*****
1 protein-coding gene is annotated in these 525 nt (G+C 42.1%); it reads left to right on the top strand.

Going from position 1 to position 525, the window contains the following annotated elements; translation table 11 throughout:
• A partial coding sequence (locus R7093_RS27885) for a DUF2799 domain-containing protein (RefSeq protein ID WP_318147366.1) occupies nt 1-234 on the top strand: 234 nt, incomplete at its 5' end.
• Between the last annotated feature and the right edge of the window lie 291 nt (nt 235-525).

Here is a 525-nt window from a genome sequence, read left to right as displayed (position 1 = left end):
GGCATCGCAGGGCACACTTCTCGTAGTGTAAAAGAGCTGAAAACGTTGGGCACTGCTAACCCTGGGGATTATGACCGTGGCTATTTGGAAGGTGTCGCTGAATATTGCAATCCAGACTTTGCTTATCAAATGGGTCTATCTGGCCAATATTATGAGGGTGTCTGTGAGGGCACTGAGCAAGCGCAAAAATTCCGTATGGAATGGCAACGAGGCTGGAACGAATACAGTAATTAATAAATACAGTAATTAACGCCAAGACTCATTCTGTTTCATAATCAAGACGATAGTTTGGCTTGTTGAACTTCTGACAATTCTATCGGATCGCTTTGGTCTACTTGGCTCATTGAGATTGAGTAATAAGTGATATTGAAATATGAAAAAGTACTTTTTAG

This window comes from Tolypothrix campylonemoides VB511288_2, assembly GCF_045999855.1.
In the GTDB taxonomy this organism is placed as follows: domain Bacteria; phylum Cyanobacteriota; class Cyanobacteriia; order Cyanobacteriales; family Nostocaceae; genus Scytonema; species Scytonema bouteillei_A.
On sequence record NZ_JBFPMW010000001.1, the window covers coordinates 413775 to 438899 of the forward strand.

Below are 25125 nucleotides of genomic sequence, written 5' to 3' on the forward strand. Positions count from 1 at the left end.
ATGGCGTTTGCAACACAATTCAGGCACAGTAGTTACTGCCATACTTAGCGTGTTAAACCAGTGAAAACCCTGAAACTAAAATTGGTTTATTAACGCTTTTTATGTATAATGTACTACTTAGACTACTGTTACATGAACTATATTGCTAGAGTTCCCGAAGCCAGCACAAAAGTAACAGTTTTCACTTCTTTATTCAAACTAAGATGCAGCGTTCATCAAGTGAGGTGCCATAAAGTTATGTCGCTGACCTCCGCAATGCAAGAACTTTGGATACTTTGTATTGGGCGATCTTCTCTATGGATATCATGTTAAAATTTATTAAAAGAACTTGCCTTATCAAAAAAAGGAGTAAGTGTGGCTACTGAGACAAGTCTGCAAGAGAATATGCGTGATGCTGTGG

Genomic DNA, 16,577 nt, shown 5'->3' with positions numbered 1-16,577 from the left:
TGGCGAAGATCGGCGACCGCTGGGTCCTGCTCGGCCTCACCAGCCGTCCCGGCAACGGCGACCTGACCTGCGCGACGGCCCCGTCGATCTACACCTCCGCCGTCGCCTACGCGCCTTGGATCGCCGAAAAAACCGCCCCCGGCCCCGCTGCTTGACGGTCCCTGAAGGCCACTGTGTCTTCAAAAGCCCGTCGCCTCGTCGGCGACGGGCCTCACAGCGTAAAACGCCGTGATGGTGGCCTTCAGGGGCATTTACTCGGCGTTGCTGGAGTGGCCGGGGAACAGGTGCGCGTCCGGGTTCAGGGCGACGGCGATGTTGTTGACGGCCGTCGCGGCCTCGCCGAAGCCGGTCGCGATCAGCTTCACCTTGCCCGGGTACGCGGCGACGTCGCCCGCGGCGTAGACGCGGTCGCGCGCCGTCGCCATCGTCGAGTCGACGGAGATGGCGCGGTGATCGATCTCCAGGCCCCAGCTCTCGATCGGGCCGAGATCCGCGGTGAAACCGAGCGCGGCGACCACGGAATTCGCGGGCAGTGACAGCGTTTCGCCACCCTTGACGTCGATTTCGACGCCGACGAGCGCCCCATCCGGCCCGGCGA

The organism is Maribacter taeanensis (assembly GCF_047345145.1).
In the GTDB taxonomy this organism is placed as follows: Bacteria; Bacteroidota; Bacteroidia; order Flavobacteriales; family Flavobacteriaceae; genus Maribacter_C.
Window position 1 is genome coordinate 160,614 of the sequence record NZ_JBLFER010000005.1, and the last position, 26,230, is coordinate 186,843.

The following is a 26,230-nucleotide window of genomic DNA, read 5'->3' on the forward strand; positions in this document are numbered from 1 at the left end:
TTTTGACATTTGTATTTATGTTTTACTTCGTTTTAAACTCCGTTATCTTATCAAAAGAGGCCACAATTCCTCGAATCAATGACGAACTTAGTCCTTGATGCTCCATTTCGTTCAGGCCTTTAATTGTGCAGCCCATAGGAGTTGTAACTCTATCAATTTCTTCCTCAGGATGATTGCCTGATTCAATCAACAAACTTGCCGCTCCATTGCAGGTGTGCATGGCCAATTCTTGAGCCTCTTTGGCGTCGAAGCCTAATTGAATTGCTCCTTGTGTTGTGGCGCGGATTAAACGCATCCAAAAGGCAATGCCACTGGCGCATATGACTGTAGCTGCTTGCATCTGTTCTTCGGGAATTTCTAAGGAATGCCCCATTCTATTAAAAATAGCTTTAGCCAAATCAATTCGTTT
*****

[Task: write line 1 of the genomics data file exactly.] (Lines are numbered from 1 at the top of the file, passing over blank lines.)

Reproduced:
1 protein-coding gene is annotated in these 525 nt (G+C 42.1%); it reads left to right on the top strand.